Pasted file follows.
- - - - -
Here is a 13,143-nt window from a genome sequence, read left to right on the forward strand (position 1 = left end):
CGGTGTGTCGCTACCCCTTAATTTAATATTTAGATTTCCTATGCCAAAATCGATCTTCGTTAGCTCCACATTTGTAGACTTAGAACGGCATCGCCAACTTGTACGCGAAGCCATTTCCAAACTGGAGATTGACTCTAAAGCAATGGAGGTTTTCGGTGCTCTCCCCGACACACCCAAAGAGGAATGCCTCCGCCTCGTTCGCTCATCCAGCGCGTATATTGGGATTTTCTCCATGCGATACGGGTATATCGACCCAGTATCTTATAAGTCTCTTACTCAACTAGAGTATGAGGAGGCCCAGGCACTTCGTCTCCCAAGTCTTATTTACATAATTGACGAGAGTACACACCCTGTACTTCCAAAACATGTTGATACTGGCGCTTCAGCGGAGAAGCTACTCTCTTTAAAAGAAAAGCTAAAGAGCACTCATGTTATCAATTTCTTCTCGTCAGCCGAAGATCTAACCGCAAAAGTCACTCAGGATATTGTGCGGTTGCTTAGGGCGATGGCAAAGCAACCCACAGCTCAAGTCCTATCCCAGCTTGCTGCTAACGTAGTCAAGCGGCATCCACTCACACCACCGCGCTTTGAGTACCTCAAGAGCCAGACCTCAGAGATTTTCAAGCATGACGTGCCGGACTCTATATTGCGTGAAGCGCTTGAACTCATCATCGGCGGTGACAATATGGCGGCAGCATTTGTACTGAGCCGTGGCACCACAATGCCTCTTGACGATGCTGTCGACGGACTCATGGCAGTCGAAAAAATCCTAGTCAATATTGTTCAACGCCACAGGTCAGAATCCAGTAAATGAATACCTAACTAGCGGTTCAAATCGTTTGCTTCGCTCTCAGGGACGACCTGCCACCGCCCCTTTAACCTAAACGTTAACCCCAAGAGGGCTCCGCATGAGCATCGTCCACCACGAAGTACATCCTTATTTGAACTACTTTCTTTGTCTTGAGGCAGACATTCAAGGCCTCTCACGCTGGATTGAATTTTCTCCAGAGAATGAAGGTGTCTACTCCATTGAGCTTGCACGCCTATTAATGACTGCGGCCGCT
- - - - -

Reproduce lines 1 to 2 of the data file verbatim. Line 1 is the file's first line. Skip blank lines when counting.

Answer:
Here is a 13,143-nt window from a genome sequence, read left to right on the forward strand (position 1 = left end):
CGGTGTGTCGCTACCCCTTAATTTAATATTTAGATTTCCTATGCCAAAATCGATCTTCGTTAGCTCCACATTTGTAGACTTAGAACGGCATCGCCAACTTGTACGCGAAGCCATTTCCAAACTGGAGATTGACTCTAAAGCAATGGAGGTTTTCGGTGCTCTCCCCGACACACCCAAAGAGGAATGCCTCCGCCTCGTTCGCTCATCCAGCGCGTATATTGGGATTTTCTCCATGCGATACGGGTATATCGACCCAGTATCTTATAAGTCTCTTACTCAACTAGAGTATGAGGAGGCCCAGGCACTTCGTCTCCCAAGTCTTATTTACATAATTGACGAGAGTACACACCCTGTACTTCCAAAACATGTTGATACTGGCGCTTCAGCGGAGAAGCTACTCTCTTTAAAAGAAAAGCTAAAGAGCACTCATGTTATCAATTTCTTCTCGTCAGCCGAAGATCTAACCGCAAAAGTCACTCAGGATATTGTGCGGTTGCTTAGGGCGATGGCAAAGCAACCCACAGCTCAAGTCCTATCCCAGCTTGCTGCTAACGTAGTCAAGCGGCATCCACTCACACCACCGCGCTTTGAGTACCTCAAGAGCCAGACCTCAGAGATTTTCAAGCATGACGTGCCGGACTCTATATTGCGTGAAGCGCTTGAACTCATCATCGGCGGTGACAATATGGCGGCAGCATTTGTACTGAGCCGTGGCACCACAATGCCTCTTGACGATGCTGTCGACGGACTCATGGCAGTCGAAAAAATCCTAGTCAATATTGTTCAACGCCACAGGTCAGAATCCAGTAAATGAATACCTAACTAGCGGTTCAAATCGTTTGCTTCGCTCTCAGGGACGACCTGCCACCGCCCCTTTAACCTAAACGTTAACCCCAAGAGGGCTCCGCATGAGCATCGTCCACCACGAAGTACATCCTTATTTGAACTACTTTCTTTGTCTTGAGGCAGACATTCAAGGCCTCTCACGCTGGATTGAATTTTCTCCAGAGAATGAAGGTGTCTACTCCATTGAGCTTGCACGCCTATTAATGACTGCGGCCGCT